posted by TimingLogic at 1:32 PM links to this post

Monday, September 18, 2006

Have You Been Watching?

A few months ago or in that time frame as I recall I posted a response to comments that the bulls could take this market substantially higher. My comment was to watch one thing and only one thing to determine the health of this market. Forget about oscillators, sentiment, advancing issues or anything else. It was the Philly Banking Index. Prior I had posted that the BKX was likely topping based on my work and outlined three peaks and a domed house pattern recognition taken from George Lindsay's excellent work. There is a remote chance the BKX could hit approximately 116 but beyond that point, I would be highly surprised. Ultimately, picking the exact day of a top is fun but meaningless and nearly impossible so guesstimates may or may not be proven accurate. Let's look again at that prior post graphic of the BKX again.

Today, the banking index has made zero and I do mean zero progress with this "rally". The banking index is again down today. Finance is far and away the largest and most important component of market capitalization in the US. If anyone tells you that the market can go higher without Citigroup, Bank of America, JP Morgan Chase, Wells Fargo and twenty more of the largest banking institutions in the US, they are absolutely wrong. (JPM is relatively undervalued but then their dividend is paltry as well. Likely the reason why it is valued so cheaply versus traditional banking measures.)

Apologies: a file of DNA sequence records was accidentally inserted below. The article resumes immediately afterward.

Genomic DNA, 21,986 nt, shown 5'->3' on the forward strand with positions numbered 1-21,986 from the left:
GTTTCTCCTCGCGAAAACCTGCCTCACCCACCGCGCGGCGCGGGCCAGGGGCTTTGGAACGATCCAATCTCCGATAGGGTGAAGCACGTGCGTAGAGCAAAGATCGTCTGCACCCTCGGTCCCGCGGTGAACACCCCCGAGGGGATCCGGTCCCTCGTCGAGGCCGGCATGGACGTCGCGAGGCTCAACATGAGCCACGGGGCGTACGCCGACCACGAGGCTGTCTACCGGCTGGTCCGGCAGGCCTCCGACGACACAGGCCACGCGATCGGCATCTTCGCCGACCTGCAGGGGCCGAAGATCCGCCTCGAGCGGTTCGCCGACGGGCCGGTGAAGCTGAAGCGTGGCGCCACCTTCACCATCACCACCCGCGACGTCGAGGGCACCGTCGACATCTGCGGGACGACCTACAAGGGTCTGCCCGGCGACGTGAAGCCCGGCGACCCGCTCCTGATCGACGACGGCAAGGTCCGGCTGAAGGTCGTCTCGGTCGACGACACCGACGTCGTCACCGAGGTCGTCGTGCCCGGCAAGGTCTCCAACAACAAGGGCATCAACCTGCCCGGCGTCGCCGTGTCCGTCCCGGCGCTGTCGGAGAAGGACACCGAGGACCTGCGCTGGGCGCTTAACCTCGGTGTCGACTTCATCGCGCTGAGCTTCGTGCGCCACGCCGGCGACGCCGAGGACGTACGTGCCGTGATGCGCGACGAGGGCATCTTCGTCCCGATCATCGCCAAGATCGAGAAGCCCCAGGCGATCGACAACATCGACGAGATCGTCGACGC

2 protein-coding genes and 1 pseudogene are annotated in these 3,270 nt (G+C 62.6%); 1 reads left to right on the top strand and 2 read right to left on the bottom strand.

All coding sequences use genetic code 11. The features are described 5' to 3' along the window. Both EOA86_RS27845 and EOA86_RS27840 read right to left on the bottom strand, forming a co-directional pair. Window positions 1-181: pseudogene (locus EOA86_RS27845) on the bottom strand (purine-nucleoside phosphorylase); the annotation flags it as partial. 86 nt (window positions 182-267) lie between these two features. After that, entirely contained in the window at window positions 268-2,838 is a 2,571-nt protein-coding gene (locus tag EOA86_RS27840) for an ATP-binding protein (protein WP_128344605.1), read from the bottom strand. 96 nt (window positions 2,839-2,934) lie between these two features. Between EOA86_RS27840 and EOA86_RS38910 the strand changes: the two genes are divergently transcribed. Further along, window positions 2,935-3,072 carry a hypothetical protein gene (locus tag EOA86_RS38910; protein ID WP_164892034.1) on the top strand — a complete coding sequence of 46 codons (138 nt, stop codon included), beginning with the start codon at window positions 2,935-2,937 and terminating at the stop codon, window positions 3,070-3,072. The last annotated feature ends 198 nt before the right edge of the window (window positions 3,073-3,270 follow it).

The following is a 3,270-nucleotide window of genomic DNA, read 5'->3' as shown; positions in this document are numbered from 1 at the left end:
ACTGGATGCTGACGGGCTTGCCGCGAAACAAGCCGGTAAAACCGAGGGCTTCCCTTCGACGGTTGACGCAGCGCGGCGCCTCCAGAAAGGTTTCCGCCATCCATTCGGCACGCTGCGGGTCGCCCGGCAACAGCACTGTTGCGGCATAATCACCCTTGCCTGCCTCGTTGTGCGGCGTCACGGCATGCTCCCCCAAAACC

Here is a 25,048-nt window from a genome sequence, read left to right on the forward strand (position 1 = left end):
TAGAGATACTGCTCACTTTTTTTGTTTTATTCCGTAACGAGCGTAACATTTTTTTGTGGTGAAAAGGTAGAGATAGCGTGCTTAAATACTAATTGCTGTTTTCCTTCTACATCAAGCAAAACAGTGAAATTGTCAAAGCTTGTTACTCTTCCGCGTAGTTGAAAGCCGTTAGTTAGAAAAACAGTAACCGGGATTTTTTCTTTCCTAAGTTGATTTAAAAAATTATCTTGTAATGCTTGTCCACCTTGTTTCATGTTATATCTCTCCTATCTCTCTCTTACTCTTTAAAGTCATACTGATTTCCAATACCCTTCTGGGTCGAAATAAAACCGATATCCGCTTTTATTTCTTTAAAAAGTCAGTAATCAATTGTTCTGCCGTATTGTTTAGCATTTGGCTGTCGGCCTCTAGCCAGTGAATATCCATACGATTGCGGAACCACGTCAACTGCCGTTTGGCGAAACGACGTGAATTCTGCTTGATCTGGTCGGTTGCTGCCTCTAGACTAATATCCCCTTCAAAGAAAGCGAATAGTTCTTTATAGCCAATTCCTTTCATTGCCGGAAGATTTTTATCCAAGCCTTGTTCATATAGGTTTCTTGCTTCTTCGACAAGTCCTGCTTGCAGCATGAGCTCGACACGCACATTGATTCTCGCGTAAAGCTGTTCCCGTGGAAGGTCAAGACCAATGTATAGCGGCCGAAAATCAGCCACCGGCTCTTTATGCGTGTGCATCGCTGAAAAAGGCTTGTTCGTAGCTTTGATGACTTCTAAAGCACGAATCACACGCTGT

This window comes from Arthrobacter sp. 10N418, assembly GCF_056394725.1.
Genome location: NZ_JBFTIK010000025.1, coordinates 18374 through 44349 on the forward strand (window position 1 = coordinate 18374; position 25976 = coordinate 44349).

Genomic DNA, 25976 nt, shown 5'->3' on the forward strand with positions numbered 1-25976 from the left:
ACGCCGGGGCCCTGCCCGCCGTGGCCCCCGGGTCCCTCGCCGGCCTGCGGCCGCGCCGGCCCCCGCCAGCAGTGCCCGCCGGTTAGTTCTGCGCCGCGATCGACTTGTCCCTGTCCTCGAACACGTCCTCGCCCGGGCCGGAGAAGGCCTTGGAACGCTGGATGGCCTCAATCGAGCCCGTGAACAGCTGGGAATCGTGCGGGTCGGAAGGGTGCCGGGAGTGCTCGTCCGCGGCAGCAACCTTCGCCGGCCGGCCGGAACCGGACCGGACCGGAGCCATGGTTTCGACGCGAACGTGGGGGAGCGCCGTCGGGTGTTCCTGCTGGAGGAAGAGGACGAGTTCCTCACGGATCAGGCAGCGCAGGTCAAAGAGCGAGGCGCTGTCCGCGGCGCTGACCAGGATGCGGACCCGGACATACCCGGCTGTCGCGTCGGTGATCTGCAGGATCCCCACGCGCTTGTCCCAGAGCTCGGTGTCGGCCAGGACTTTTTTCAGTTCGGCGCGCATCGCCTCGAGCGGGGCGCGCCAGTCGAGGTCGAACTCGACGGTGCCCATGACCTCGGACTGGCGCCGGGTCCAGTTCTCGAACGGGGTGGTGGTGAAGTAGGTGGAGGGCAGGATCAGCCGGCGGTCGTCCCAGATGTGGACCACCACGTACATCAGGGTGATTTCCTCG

We've had three bottoms in this move. June for utilities, July for the S&P and Nasdaq and August for retailers and transports. As fast money and fools cycle through these indices with rapid moves to the upside, the BKX has not participated at all. Of course, the good news is the BKX has also not collapsed either. This is not a technology rally as many would have one believe. It is a rotational oil=>semiconductor rally I talked about in the pairs trading post before oil started cratering. Unless you are a trader capable of extremely fast moves in pinpointed stocks, this rally is pathetic. As the Dow approaches its earlier highs, one should be less concerned about what the thirty stocks in the Dow are doing than what the overall market is doing. Remember, those same thirty stocks are the same weighted stocks which disproportionately affect the S&P. There are about six thousand stocks traded on the Nasdaq and NYSE and more on the pink sheets, Amex, etc.